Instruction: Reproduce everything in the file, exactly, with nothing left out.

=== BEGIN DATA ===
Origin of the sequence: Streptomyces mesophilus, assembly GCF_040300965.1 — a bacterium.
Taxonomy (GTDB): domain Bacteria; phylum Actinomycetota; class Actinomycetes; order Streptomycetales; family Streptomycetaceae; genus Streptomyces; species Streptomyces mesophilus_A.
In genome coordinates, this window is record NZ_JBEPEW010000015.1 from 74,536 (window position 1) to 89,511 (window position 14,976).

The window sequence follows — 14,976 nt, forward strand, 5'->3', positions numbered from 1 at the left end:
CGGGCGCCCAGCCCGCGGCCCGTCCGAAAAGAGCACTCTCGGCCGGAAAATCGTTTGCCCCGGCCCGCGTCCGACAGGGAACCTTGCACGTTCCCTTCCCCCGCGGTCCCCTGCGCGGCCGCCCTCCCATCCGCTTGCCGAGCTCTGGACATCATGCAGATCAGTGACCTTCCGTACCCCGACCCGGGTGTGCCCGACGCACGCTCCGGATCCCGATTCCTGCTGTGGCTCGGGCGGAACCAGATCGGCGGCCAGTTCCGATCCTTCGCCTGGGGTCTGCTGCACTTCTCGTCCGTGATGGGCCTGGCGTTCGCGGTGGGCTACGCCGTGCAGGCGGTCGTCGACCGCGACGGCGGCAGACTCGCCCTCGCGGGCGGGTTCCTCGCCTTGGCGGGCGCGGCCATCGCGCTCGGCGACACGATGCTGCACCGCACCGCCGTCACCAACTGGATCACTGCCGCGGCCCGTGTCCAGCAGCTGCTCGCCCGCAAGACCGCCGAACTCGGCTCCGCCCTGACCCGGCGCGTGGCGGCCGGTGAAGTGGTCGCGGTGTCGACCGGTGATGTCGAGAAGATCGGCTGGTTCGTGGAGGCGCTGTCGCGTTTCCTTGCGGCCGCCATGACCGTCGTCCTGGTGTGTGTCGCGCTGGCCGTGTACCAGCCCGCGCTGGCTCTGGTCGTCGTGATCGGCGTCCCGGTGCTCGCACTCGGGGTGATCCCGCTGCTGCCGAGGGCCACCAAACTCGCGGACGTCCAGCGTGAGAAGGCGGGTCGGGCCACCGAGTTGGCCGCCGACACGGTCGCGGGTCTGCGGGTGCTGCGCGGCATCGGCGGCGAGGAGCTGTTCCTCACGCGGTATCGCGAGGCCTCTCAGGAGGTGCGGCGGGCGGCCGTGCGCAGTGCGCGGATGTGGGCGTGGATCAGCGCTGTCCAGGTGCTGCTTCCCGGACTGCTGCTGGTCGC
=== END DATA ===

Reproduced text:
Origin of the sequence: Streptomyces mesophilus, assembly GCF_040300965.1 — a bacterium.
Taxonomy (GTDB): domain Bacteria; phylum Actinomycetota; class Actinomycetes; order Streptomycetales; family Streptomycetaceae; genus Streptomyces; species Streptomyces mesophilus_A.
In genome coordinates, this window is record NZ_JBEPEW010000015.1 from 74,536 (window position 1) to 89,511 (window position 14,976).

The window sequence follows — 14,976 nt, forward strand, 5'->3', positions numbered from 1 at the left end:
CGGGCGCCCAGCCCGCGGCCCGTCCGAAAAGAGCACTCTCGGCCGGAAAATCGTTTGCCCCGGCCCGCGTCCGACAGGGAACCTTGCACGTTCCCTTCCCCCGCGGTCCCCTGCGCGGCCGCCCTCCCATCCGCTTGCCGAGCTCTGGACATCATGCAGATCAGTGACCTTCCGTACCCCGACCCGGGTGTGCCCGACGCACGCTCCGGATCCCGATTCCTGCTGTGGCTCGGGCGGAACCAGATCGGCGGCCAGTTCCGATCCTTCGCCTGGGGTCTGCTGCACTTCTCGTCCGTGATGGGCCTGGCGTTCGCGGTGGGCTACGCCGTGCAGGCGGTCGTCGACCGCGACGGCGGCAGACTCGCCCTCGCGGGCGGGTTCCTCGCCTTGGCGGGCGCGGCCATCGCGCTCGGCGACACGATGCTGCACCGCACCGCCGTCACCAACTGGATCACTGCCGCGGCCCGTGTCCAGCAGCTGCTCGCCCGCAAGACCGCCGAACTCGGCTCCGCCCTGACCCGGCGCGTGGCGGCCGGTGAAGTGGTCGCGGTGTCGACCGGTGATGTCGAGAAGATCGGCTGGTTCGTGGAGGCGCTGTCGCGTTTCCTTGCGGCCGCCATGACCGTCGTCCTGGTGTGTGTCGCGCTGGCCGTGTACCAGCCCGCGCTGGCTCTGGTCGTCGTGATCGGCGTCCCGGTGCTCGCACTCGGGGTGATCCCGCTGCTGCCGAGGGCCACCAAACTCGCGGACGTCCAGCGTGAGAAGGCGGGTCGGGCCACCGAGTTGGCCGCCGACACGGTCGCGGGTCTGCGGGTGCTGCGCGGCATCGGCGGCGAGGAGCTGTTCCTCACGCGGTATCGCGAGGCCTCTCAGGAGGTGCGGCGGGCGGCCGTGCGCAGTGCGCGGATGTGGGCGTGGATCAGCGCTGTCCAGGTGCTGCTTCCCGGACTGCTGCTGGTCGC